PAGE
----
19 Dec 2023
by Richard Marshall

When drawing up any leasehold agreement, clarity is key. Neither the landlord nor the tenant want any nasty surprises in the event of an insurance claim or when the lease ends.

Repairs and dilapidations – what are the unforeseen costs?

Depending on the type of premises, a commercial lease often contains obligations on the tenant to return the property in a set condition at the end of the lease. The extent of these obligations differs, and the required repairs can make a massive difference to the costs over the life of a commercial lease.

A full repairing obligation means the tenant must repair anything in disrepair, whatever the condition of the premises at the time the lease was granted. This cost could ultimately outweigh the total rent paid, and unless the tenant has clearly understood the terms of the lease, it can become a huge point of contention.

Service charge – what does it cover?

Where the property forms part of a larger commercial or residential building, the landlord must be clear about what items of expenditure are included in the service charge.

Depending on the size of the tenant’s demise and the term of the lease, it might be reasonable that they should only be responsible for part of the cost of emptying bins, for example. However, a lease may also make the tenant liable for paying towards roof repairs.

As a landlord, you should list what costs will be incurred during the term of the lease and make sure these are incorporated. If you want to cover unforeseen circumstances, the wider the list, the better. The tenant should be fully aware of their contribution to these costs and have access to service charge accounts.

Demise – what is the exact area of the leasehold property?

The demise covers the extent of the area the tenant is responsible for and can occupy, so the tenant must be clear about what is and isn’t included.

For instance, in a commercial lease the tenant may need access along a corridor to get to the property. However, they only need rights of access over the corridor and may contest that they shouldn’t be responsible for maintenance or repairs, even if they’re the only person using it.

There are other considerations in commercial leases, such as air conditioning. Does this form part of the demise, and who pays when there’s a breakdown?

Insurance obligations – who insures what?

The insurance requirements must be precise regarding what’s included in the landlord’s building's policy and what the tenant needs to insure separately. Fixtures and fittings can be expensive for the landlord to replace if there’s a gap in cover.

Where the property has been subject to an insurance claim due to a fire or escape of water, for example, which was covered by the tenant’s policy, it should be checked that repairs were carried out correctly and any guarantees are transferred to the landlord.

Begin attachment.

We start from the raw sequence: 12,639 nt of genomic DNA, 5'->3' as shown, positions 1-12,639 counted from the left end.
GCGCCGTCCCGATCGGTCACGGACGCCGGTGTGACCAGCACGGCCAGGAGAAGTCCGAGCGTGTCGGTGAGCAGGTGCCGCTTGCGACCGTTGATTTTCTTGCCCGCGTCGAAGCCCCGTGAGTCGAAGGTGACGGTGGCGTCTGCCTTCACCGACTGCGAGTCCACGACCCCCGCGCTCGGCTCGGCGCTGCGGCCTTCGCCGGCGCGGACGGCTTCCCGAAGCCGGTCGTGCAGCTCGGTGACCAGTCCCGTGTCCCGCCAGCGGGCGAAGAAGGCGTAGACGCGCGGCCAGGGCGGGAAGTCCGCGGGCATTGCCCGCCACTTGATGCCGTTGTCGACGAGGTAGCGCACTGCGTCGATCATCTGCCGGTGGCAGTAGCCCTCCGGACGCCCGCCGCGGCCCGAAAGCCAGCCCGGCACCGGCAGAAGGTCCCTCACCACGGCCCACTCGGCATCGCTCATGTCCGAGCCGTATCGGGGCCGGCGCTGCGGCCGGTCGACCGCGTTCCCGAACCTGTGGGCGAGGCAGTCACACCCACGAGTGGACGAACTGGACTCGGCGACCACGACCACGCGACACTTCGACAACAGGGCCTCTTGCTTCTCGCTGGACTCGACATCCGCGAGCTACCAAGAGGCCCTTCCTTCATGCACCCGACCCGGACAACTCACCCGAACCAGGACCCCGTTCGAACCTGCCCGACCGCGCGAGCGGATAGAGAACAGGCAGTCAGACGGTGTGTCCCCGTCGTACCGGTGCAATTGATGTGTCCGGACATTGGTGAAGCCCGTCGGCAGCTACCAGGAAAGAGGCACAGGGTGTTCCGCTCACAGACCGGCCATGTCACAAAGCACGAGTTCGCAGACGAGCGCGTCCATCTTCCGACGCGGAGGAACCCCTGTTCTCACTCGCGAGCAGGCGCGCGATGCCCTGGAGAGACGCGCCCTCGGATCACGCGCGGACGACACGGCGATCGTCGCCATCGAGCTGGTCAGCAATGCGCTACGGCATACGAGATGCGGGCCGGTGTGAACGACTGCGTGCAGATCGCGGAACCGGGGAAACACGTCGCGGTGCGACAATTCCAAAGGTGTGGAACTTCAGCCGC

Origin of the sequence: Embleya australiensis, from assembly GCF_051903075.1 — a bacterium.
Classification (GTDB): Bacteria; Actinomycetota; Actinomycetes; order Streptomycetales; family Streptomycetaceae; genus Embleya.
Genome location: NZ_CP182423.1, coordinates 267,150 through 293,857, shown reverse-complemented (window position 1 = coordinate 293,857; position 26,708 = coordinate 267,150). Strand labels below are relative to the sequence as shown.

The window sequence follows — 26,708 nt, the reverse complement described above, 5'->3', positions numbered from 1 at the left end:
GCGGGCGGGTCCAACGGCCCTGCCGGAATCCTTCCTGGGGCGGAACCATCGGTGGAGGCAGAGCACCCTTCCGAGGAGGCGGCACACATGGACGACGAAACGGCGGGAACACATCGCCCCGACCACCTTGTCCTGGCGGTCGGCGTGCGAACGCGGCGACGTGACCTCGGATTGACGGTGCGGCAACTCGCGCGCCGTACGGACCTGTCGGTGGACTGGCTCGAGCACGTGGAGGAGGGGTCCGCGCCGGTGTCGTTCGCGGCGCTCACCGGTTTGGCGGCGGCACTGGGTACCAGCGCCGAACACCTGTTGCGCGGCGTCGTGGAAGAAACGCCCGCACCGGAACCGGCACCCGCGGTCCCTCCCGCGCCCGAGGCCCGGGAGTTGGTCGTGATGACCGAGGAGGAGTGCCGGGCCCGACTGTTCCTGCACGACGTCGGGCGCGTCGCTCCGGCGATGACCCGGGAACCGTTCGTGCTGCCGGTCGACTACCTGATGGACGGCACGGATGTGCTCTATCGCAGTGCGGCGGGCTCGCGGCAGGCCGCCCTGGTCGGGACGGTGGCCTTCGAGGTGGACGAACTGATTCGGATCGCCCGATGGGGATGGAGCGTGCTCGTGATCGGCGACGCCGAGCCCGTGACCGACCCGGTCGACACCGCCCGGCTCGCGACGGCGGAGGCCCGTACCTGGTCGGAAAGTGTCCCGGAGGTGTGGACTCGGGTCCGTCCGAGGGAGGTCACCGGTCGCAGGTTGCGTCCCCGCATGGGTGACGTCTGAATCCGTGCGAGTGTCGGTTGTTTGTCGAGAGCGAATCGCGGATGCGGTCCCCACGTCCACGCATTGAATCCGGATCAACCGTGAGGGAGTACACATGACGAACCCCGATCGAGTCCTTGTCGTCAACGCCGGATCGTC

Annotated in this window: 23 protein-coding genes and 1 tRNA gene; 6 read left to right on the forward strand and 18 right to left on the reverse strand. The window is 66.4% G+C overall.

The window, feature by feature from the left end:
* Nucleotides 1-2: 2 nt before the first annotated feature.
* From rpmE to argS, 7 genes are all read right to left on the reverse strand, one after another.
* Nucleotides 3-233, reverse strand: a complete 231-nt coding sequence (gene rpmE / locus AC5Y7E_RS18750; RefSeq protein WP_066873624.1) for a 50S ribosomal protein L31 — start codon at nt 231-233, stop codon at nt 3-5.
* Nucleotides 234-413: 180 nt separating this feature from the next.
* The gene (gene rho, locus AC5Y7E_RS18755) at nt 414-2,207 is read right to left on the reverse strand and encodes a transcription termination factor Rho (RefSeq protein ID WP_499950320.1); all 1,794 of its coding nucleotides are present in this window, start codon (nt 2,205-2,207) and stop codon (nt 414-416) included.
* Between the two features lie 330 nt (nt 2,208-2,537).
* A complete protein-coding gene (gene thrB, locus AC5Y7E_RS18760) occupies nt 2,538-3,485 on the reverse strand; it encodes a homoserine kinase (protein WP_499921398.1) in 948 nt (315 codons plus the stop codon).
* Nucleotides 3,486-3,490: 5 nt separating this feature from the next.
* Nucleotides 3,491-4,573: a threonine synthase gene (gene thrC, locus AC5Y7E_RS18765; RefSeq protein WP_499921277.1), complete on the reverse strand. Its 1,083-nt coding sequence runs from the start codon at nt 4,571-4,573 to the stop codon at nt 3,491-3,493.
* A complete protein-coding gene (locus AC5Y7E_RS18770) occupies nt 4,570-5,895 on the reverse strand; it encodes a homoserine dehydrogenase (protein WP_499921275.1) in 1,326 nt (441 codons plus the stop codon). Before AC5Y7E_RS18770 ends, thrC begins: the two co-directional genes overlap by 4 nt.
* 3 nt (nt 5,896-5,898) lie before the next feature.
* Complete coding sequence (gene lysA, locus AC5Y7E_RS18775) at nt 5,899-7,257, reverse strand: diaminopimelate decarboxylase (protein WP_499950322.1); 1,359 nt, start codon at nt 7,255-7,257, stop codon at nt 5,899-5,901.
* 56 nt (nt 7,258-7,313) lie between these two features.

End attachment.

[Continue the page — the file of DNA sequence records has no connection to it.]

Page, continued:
Works and alterations – who’s responsible?

If a commercialtenant needs the building sub-divided into, say, clinical examination rooms, then who will bear the cost? As an incentive, the landlord may agree to carry out these works, but who owns or has responsibility for the fit-out in the event of an insurance claim? And will these alterations need to be removed at the end of the lease? 

It’s also worth clarifying what works can be carried out during the term of the lease without the landlord’s permission.

Sharing and sub-letting – who’s allowed to share the space?

The lease usually stipulates and controls who occupies and shares the premises, and in the public sector, this might not be just the tenant. A lease to an NHS body, for example, might need to cater for various third-parties, including private enterprises and charities.

If the landlord isn’t aware of who’s using the premises, how will they know who’s liable if there’s an insurance claim? The lease should identify what permissions are required for assignment to other providers of the tenant’s services or in case of a change in the contract provider or organisational structure. 

What to look out for in 2024

For residential leases, the Leasehold and Freehold Reform Bill was published on 27 November 2023. The Bill proposes to make it easier and cheaper for tenants to extend a long leasehold agreement or acquire the freehold. Other points under consultation include capping ground rents in long leaseholds, with zero compensation for loss income for landlords under the five suggested ground rent capping methods.

The Law Commission has also announced a consultation on the security given to commercial tenants by the Landlord and Tenant Act 1954, which is due to be launched early next year. So there will be more for landlords to carefully consider and review in short and long-term lease arrangements over the coming months.

Talk and keep talking

Sedgwick’s Legal Services Team often get involved in leasehold issues that arise from an insurance claim or disputes over damage to buildings, fixtures and fittings. Even a well-drafted lease can be exposed when something goes wrong, and grey areas cause a debate or even a dispute over liability, which delays repairs and generally increases costs. 

Open discussions at the heads of terms stage, when the lease is drafted and negotiated, will help clarify the position for everyone.

Top five tips:

  • Be aware of new legal requirements and make sure the tenant understands the draft lease at the outset.
  • Be absolutely clear about cost expectations in repairs and dilapidations and service charges.
  • Clarify what alteration works the tenant can carry out and who is responsible.
  • Clarify if sub-letting or sharing is allowed.

Review landlord and tenant insurance cover – check for gaps.